Well not any more it’s not! It was obvious when we got up there on Sunday that is was a potent source of vile annual and perennial weeds and just about ready to cast its ripe cargo of seeds in all directions, which wouldn’t make us popular with the neighbours. I also knew that letters had been sent out in the past couple of weeks to allotment holders who weren’t ‘keeping their plots in cultivation’ and while there was no threat of us being told we weren’t a busy and productive plot, I felt a sudden and terrible guilt that we weren’t pulling our weight after Duncan was good enough to take us on as co-workers. So we went and we dug!
I was reminded, while I dug, that in France, allotment holders in some areas are allowed to ‘rent’ a young person doing community service for a certain number of hours heavy digging. Wish we could do that here!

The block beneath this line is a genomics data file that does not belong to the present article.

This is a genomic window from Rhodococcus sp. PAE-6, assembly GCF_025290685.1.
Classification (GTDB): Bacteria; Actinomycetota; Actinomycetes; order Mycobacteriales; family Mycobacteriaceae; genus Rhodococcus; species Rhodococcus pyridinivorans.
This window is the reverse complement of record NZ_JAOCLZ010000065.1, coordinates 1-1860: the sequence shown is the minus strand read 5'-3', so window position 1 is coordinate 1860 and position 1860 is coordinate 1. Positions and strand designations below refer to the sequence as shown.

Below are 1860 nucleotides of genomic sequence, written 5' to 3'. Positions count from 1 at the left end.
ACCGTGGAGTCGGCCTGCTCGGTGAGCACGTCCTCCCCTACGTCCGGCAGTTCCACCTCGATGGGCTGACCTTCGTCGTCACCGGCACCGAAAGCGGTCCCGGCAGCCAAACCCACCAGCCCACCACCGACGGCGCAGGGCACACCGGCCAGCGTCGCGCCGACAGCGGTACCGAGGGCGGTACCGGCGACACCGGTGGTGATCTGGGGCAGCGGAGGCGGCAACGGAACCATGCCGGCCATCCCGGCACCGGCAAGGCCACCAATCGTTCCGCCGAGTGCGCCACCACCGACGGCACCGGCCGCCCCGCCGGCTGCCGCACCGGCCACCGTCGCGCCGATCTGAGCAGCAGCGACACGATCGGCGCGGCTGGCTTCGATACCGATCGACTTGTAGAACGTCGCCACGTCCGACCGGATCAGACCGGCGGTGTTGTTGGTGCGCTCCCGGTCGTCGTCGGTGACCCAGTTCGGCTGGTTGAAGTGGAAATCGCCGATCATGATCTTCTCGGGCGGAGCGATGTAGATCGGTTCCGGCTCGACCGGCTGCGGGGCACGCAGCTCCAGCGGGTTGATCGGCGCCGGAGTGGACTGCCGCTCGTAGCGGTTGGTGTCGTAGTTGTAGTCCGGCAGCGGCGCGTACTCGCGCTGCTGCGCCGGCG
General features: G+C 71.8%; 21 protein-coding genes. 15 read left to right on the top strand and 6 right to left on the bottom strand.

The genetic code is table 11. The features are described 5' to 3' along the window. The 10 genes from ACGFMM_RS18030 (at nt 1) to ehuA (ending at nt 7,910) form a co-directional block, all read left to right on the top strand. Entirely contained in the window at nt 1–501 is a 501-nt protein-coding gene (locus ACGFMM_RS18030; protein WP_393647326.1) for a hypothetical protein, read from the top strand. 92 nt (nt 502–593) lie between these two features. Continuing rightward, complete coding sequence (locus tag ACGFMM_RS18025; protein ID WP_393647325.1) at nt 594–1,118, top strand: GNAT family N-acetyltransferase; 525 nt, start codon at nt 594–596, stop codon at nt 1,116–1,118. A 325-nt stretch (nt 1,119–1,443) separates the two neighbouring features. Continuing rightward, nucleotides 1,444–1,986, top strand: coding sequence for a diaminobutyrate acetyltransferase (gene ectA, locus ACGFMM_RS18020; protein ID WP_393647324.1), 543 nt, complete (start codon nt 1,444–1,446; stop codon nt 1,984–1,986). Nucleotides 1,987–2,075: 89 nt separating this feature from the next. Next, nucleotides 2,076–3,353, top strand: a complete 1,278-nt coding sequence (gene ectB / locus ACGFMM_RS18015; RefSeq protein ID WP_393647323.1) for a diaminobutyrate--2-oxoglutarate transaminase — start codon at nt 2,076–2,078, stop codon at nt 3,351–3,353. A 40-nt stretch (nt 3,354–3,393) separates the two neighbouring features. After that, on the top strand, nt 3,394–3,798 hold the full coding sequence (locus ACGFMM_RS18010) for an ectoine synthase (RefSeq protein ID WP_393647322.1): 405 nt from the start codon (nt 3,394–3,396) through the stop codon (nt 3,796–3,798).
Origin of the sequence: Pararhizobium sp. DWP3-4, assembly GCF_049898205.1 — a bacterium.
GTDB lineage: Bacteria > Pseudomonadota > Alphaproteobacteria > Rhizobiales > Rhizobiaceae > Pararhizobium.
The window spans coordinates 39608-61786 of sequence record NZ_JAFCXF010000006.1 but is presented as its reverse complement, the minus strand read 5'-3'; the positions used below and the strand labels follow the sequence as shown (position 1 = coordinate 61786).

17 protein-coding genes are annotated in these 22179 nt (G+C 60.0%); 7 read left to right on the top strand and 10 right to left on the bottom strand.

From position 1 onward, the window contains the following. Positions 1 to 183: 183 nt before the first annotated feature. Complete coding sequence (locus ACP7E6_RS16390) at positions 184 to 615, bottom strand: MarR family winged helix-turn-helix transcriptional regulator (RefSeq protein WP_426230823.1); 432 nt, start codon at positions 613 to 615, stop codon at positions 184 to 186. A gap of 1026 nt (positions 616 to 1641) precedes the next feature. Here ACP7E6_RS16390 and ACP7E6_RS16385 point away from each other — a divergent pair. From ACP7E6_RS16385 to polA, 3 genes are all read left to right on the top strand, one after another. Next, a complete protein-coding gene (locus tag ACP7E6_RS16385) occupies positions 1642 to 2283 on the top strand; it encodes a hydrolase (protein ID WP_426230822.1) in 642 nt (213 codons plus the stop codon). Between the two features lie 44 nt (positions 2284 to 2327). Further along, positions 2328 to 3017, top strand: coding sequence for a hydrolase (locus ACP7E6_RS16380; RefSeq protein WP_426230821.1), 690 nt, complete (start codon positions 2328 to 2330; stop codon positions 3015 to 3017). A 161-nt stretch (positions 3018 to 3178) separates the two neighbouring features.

The alien on the allotment
Well actually, it’s Duncan’s kohlrabi!
It’s a fast-maturing brassica that (apparently) can be sown as a catch-crop or inter-crop. The white and green varieties can be sown between March and June and for a late autumn or winter crop the purple variety can be sown during July or August – we didn’t know this, so we sowed white and purple together and they’ve both matured at once – go figure!
They need plenty of water in dry weather to prevent woody roots but because they are fast growing they don’t suffer from disease as much as slower relatives.
Kohlrabi taste best when the swollen bulbs are about tennis-ball sized because they get woody if left any longer. But with successional sowing plants can be harvested until mid-December.
Kohlrabi leaves are popular with rabbits and guinea pigs and have a similar nutritional value to cabbage leaves.
We didn’t plant any corn this year, and I’ve got to be honest, I have a real sense that this is some kind of grown-up specialist crop that relative allotment novices like us shouldn’t be growing – does that make any sense?